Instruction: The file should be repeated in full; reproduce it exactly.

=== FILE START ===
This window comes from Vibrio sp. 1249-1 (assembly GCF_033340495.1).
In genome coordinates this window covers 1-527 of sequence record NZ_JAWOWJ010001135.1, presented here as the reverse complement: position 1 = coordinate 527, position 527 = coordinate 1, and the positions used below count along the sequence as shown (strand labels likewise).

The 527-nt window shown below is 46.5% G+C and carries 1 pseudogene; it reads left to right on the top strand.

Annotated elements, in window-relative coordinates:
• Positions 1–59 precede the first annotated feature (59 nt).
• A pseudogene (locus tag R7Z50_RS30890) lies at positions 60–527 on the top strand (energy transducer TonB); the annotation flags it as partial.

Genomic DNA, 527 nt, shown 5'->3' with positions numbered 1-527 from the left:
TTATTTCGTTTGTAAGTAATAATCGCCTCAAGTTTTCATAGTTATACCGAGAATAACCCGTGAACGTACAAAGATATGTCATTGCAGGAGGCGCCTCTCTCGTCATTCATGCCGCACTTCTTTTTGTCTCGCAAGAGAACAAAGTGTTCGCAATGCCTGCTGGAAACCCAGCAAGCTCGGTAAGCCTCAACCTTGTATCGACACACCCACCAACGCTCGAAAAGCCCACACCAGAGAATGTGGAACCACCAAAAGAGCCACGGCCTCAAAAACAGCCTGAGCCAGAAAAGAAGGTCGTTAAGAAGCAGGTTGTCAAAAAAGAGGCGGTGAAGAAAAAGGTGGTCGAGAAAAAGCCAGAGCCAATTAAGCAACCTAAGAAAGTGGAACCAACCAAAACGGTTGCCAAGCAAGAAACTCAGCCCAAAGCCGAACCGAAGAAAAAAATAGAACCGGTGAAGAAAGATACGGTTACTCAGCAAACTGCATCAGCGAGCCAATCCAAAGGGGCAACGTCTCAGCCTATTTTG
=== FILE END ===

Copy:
This window comes from Vibrio sp. 1249-1 (assembly GCF_033340495.1).
In genome coordinates this window covers 1-527 of sequence record NZ_JAWOWJ010001135.1, presented here as the reverse complement: position 1 = coordinate 527, position 527 = coordinate 1, and the positions used below count along the sequence as shown (strand labels likewise).

The 527-nt window shown below is 46.5% G+C and carries 1 pseudogene; it reads left to right on the top strand.

Annotated elements, in window-relative coordinates:
• Positions 1–59 precede the first annotated feature (59 nt).
• A pseudogene (locus tag R7Z50_RS30890) lies at positions 60–527 on the top strand (energy transducer TonB); the annotation flags it as partial.

Genomic DNA, 527 nt, shown 5'->3' with positions numbered 1-527 from the left:
TTATTTCGTTTGTAAGTAATAATCGCCTCAAGTTTTCATAGTTATACCGAGAATAACCCGTGAACGTACAAAGATATGTCATTGCAGGAGGCGCCTCTCTCGTCATTCATGCCGCACTTCTTTTTGTCTCGCAAGAGAACAAAGTGTTCGCAATGCCTGCTGGAAACCCAGCAAGCTCGGTAAGCCTCAACCTTGTATCGACACACCCACCAACGCTCGAAAAGCCCACACCAGAGAATGTGGAACCACCAAAAGAGCCACGGCCTCAAAAACAGCCTGAGCCAGAAAAGAAGGTCGTTAAGAAGCAGGTTGTCAAAAAAGAGGCGGTGAAGAAAAAGGTGGTCGAGAAAAAGCCAGAGCCAATTAAGCAACCTAAGAAAGTGGAACCAACCAAAACGGTTGCCAAGCAAGAAACTCAGCCCAAAGCCGAACCGAAGAAAAAAATAGAACCGGTGAAGAAAGATACGGTTACTCAGCAAACTGCATCAGCGAGCCAATCCAAAGGGGCAACGTCTCAGCCTATTTTG